• I don’t care how shy and quiet you think you are, when you are somewhere where the number of people who speak English is limited you’ll quickly become desperate enough to talk to that other english speaking stranger. When you travel it is easy to start a conversation – “So what brought you to…?” “How have you found it here so far?” “where are you from originally?” – next thing you know you’ll be exchanging facebook accounts and promising to get in touch about that trip you’re planning to Tanzania (you should be planning a trip to Tanzania, if you aren’t already) because said stranger can give you a lot of tips about where to stay, what to do, which restaurants to eat at and which to stay at least 3 meters away from.

9. Learn a new Language/improve your language skills – fading IB french anyone?

  • Another excellent CV builder. You can even do this while you volunteer abroad. Or if your budget is too tight for that you can take a TEFL course (Groupon frequently has vouchers for it) that will allow you to teach abroad while making money and learning a new language.

10. Take in all the history

  • No better history lesson than a soul shaking walk through Auschwitz. Furthermore, planning a trip to pretty much anywhere in the world gives you the perhaps otherwise lacking motivation to read up on the history.

Bonus reason: Invest in your own happiness!

I’ve become sick and tiered of people saying “you’re so lucky to get to travel, I wish I could do that”. It is true that I am lucky to get to travel but often the only real thing stopping people from traveling is themselves. If it would really make you happy (and I think that it would) then you have to make it happen for yourself. My siblings and I have been saving for a trip to Venice for over a year now and we’re hoping to be able to go next summer. How do you save for a trip when you have so many other expenses? you make it a priority!  Soon enough you’ll forget about those amazing boots you saw in some store but you’ll never forget seeing the starts from a rural village in Zanzibar or ridding into the Sahara dessert on camel back or the bustling and chaotic streets of Thamel in Kathmandu.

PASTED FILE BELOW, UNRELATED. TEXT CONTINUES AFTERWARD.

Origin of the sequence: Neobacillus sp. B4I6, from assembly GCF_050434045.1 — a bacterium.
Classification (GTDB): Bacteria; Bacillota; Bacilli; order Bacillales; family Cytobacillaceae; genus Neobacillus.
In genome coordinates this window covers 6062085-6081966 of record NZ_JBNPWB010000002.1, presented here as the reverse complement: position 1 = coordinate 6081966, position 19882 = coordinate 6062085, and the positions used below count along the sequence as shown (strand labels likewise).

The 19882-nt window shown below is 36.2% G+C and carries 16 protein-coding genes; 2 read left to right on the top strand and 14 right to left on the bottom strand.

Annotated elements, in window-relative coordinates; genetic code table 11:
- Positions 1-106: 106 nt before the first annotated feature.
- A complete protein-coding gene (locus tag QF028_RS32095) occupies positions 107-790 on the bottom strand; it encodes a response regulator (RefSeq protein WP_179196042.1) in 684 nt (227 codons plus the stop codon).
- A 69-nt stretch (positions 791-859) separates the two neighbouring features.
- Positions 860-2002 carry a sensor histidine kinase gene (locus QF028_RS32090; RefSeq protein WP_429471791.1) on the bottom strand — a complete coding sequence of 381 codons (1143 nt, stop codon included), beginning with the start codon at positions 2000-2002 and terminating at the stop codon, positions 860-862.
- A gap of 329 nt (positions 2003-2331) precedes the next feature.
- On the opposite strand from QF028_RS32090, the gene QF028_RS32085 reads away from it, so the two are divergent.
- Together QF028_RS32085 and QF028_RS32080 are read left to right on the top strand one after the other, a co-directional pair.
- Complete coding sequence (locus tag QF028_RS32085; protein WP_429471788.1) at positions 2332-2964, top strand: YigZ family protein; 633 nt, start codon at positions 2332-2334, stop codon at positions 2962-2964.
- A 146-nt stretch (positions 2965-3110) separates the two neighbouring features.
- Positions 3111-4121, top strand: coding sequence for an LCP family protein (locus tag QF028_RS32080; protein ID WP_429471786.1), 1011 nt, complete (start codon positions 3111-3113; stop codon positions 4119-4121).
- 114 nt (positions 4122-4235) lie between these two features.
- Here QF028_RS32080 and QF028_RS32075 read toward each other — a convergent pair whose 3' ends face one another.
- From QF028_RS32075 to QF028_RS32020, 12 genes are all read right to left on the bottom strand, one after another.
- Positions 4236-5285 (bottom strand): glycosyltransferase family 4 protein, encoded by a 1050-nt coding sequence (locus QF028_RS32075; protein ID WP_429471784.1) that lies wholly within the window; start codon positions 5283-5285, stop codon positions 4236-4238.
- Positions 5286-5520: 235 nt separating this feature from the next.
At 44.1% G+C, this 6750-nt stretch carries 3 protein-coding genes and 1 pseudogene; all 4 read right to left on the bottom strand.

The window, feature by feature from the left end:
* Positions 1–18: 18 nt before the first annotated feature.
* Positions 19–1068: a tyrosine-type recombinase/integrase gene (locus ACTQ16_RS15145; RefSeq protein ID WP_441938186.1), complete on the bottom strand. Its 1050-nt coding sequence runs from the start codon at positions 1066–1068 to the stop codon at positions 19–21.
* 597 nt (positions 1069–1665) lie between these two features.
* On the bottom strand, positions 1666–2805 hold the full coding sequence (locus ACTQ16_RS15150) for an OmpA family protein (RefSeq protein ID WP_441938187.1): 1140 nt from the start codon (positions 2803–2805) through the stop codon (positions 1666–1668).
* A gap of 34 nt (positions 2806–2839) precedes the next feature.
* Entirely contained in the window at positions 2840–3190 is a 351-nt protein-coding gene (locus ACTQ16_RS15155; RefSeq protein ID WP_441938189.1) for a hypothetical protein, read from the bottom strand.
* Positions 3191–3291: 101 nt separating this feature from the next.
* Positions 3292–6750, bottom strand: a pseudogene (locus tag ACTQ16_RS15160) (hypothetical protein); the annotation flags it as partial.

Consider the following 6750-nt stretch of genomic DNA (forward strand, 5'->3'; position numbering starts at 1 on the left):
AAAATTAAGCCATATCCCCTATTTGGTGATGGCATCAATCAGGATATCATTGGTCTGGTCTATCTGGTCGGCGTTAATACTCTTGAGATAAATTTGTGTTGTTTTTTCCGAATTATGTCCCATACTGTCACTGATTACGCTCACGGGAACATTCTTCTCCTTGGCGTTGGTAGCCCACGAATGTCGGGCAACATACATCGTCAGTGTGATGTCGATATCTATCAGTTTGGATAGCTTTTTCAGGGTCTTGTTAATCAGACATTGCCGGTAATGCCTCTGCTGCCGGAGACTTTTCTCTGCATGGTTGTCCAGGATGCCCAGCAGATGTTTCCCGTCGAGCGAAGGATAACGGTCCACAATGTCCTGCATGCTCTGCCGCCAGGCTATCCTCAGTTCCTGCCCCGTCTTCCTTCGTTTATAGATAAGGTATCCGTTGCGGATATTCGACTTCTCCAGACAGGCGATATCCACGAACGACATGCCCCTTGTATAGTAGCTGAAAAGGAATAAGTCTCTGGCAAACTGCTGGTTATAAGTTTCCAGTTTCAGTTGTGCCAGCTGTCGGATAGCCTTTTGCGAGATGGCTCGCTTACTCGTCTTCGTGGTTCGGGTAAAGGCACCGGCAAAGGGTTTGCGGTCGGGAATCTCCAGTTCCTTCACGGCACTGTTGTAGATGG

So people – give in to that wonderlust and get planning! Where do you want to go? How much do you need to save to get there?

Make (Chocolate Chip) Cookies Not War

Well ladies and gentlemen, I don’t like to brag (often)…but I have been told (and not just by my mother) that I make a mean chocolate chip cookie. In fact in 2008 while attending Village Camps Summer Camp in York myself and a summer camp buddy named Paula won a chocolate chip cookie bake off. Hands down one of the best days of my life 😉


Now, I must admit that the recipe in this post is not one that I came up with myself. The trouble is that I have had it memorised for so long that I can no longer remember its source. I feel less guilty about this shameless plagiarism because I’m openly not claiming credit for the making of this recipe!

So these are the ingredients you’ll need:

–          115g of unsalted butter at room temperature (so that it is easier to beat)

115g of Butter

115g of Butter

–          115g of light brown muscovado sugar  (yes it is important that you use muscovado sugar)

–          1 egg

–          1 tsp of vanilla extract

–          1 tsp of baking powder

–          150g of self-raising flour

–          75g of oats

–          100g of white chocolate chips

–          100g of milk chocolate chips

–          30g of dark chocolate chips (or 15g each added to milk and white chocolate chips)

And this is what you’ll need to do:

  1. Preheat your oven to 180 degree Celsius
  2. Use an electric cake mixer to beat the butter and sugar together until the batter is pale and fluffy
  3. Next beat in the egg and add the vanilla extract and baking powder.
  4. Sieve then fold in the flour.
  5. When the flour is nicely combined, add the oats and all the chocolate chips. Fold until evenly combined.

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6. Line your baking trays with baking parchment or grease proof paper and drop one rounded spoonful of dough at a time and don’t flatten. Allow roughly 2 -3cm of space around each spoonful.

Rounded spoonfuls rouggly 3cm apart

7. Bake in the preheated oven for between 8-12 minutes

8. When the cookies look lightly gold on the outside and the bottom is firm but the top still a little soft, take them out of the oven. Leave on the tray for 2 minutes to harden before carefully transferring onto wired cooling racks to cool completely. This recipe should make roughly 20 cookies 🙂

Many many cookies! This recipe is my go-to for large family functions because its quick, fun and the cookies are easy to transport since they can be stacked!

Many many cookies! This recipe is my go-to for large family functions because its quick, fun and easy to transport since they can be stacked

Happy Cookie Baking!